Ozone Layer Depletion and Global Warming | Global Warming | Greenhouse Gas

OZONE LAYER DEPLETION AND GLOBAL WARMING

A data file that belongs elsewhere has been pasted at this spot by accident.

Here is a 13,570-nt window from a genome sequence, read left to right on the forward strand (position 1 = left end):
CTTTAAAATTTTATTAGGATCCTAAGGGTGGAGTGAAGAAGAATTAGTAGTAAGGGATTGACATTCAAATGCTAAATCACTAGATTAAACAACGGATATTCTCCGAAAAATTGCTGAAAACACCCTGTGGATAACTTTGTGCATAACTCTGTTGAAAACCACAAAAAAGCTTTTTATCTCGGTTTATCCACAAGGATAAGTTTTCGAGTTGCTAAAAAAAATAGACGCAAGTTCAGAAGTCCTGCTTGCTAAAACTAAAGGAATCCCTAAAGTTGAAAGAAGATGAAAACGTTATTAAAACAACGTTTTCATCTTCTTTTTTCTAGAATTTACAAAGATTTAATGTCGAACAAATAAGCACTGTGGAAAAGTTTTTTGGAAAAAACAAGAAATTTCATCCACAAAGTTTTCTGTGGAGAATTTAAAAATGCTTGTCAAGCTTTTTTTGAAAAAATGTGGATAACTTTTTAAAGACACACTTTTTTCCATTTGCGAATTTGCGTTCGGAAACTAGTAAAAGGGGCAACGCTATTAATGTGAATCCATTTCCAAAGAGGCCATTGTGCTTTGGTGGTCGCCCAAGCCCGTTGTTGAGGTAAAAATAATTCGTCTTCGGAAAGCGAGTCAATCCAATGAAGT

If the ozone in the atmosphere from the ground level to a height of 60 km could be assembled at the earth’s surface. As the ozone layer is reduced the earth’s surface is exposed to more of the shorter UV wavelengths of sun’s radiation that damage living things. the ozone layer above the Northern hemisphere has been reduced by 5-6 % in spring per decade. we now have evidence of significant thinning of the ozone layer during spring and summer. we can expect 20 % more radiations in these damaging wavelengths. This is observed in both the Northern and the Southern hemispheres at middle and high latitudes. sensitive and un tanned skin may burn in less than 15 minutes. It will like wise affect the productivity of the aquatic and terrestrial eco-systems. and have an adverse impact on plant growth. with maximum of more than 30 % reduction compared to normal. For each 10 % depletion of the ozone layer. . chlorophyll and plant hormones are especially sensitive to UV radiation. UV radiations will affect human health through for example sunburn. Single celled algae.OZONE LAYER DEPLETION AND GLOBAL WARMING. Increasing doses of UV-B may cause skin cancer. A relative scale ranging from low to extreme is also applied: In extreme conditions ( UV Index higher than 9) light. The latest tests (January. damage to the immune system in animals as well as human beings. During the last 10-15 years. 15-40 km above the earth surface. The UV index developed by Environment Canada.March 1995) have shown very large reductions. it would comprise a layer of gas only about 3mm thick. up to 30 % variation may be regarded as normal. Stratospheric ozone has large natural temporal and spatial variations. However. Ozone forms a layer in the stratosphere. Global stratospheric ozone levels have declined. early aging of the skin and rising rates of skin cancer. eye cataracts. It runs on a scale from 0 to 10 being a typical mid summer. other eye damage. snow blindness. protecting plants and animals from much of the sun’s harmful ultraviolet radiations.radiations at ground level. The ozone layer acts as a giant sunshade. It may also cause suppression of the immune system. UV RADIATION: A depletion of the ozone layer will increase the UV. which means that the ozone layer is changing. sunny day in the tropics.